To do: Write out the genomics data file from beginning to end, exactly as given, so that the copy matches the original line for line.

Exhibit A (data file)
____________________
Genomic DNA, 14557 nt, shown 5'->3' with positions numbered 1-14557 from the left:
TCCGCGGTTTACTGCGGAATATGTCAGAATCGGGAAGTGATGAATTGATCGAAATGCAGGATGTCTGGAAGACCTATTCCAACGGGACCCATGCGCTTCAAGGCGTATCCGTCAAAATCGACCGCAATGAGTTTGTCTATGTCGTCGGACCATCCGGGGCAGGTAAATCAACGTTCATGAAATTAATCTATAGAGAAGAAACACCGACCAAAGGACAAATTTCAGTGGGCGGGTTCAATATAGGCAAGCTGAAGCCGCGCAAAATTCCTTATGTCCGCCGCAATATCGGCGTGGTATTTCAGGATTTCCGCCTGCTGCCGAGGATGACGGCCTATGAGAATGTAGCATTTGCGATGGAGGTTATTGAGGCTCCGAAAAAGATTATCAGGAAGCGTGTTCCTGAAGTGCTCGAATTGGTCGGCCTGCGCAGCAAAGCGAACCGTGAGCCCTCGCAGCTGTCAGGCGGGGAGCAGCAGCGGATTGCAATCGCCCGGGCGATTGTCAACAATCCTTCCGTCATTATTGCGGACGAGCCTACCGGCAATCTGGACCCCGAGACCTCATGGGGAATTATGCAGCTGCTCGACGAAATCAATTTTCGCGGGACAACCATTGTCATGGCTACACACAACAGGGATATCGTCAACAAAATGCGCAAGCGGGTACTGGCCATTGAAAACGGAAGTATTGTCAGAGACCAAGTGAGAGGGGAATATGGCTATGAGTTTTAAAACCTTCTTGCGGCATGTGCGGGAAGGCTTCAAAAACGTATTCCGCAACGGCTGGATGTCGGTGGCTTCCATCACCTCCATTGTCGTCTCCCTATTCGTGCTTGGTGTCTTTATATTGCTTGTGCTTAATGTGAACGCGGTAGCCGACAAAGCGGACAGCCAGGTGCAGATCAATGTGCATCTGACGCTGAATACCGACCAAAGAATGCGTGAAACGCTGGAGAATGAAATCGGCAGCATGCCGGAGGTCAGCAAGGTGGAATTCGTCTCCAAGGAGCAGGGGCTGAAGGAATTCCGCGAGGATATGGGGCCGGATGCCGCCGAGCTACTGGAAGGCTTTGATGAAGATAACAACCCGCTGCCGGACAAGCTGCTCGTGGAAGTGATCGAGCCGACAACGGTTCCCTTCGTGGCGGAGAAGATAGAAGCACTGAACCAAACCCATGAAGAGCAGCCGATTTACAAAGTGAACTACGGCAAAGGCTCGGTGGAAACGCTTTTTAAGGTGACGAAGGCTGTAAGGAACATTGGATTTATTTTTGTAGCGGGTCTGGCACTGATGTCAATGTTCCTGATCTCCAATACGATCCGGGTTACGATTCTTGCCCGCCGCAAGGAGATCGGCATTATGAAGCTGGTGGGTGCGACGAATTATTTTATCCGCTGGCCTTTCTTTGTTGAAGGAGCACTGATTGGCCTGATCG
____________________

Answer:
Genomic DNA, 14557 nt, shown 5'->3' with positions numbered 1-14557 from the left:
TCCGCGGTTTACTGCGGAATATGTCAGAATCGGGAAGTGATGAATTGATCGAAATGCAGGATGTCTGGAAGACCTATTCCAACGGGACCCATGCGCTTCAAGGCGTATCCGTCAAAATCGACCGCAATGAGTTTGTCTATGTCGTCGGACCATCCGGGGCAGGTAAATCAACGTTCATGAAATTAATCTATAGAGAAGAAACACCGACCAAAGGACAAATTTCAGTGGGCGGGTTCAATATAGGCAAGCTGAAGCCGCGCAAAATTCCTTATGTCCGCCGCAATATCGGCGTGGTATTTCAGGATTTCCGCCTGCTGCCGAGGATGACGGCCTATGAGAATGTAGCATTTGCGATGGAGGTTATTGAGGCTCCGAAAAAGATTATCAGGAAGCGTGTTCCTGAAGTGCTCGAATTGGTCGGCCTGCGCAGCAAAGCGAACCGTGAGCCCTCGCAGCTGTCAGGCGGGGAGCAGCAGCGGATTGCAATCGCCCGGGCGATTGTCAACAATCCTTCCGTCATTATTGCGGACGAGCCTACCGGCAATCTGGACCCCGAGACCTCATGGGGAATTATGCAGCTGCTCGACGAAATCAATTTTCGCGGGACAACCATTGTCATGGCTACACACAACAGGGATATCGTCAACAAAATGCGCAAGCGGGTACTGGCCATTGAAAACGGAAGTATTGTCAGAGACCAAGTGAGAGGGGAATATGGCTATGAGTTTTAAAACCTTCTTGCGGCATGTGCGGGAAGGCTTCAAAAACGTATTCCGCAACGGCTGGATGTCGGTGGCTTCCATCACCTCCATTGTCGTCTCCCTATTCGTGCTTGGTGTCTTTATATTGCTTGTGCTTAATGTGAACGCGGTAGCCGACAAAGCGGACAGCCAGGTGCAGATCAATGTGCATCTGACGCTGAATACCGACCAAAGAATGCGTGAAACGCTGGAGAATGAAATCGGCAGCATGCCGGAGGTCAGCAAGGTGGAATTCGTCTCCAAGGAGCAGGGGCTGAAGGAATTCCGCGAGGATATGGGGCCGGATGCCGCCGAGCTACTGGAAGGCTTTGATGAAGATAACAACCCGCTGCCGGACAAGCTGCTCGTGGAAGTGATCGAGCCGACAACGGTTCCCTTCGTGGCGGAGAAGATAGAAGCACTGAACCAAACCCATGAAGAGCAGCCGATTTACAAAGTGAACTACGGCAAAGGCTCGGTGGAAACGCTTTTTAAGGTGACGAAGGCTGTAAGGAACATTGGATTTATTTTTGTAGCGGGTCTGGCACTGATGTCAATGTTCCTGATCTCCAATACGATCCGGGTTACGATTCTTGCCCGCCGCAAGGAGATCGGCATTATGAAGCTGGTGGGTGCGACGAATTATTTTATCCGCTGGCCTTTCTTTGTTGAAGGAGCACTGATTGGCCTGATCG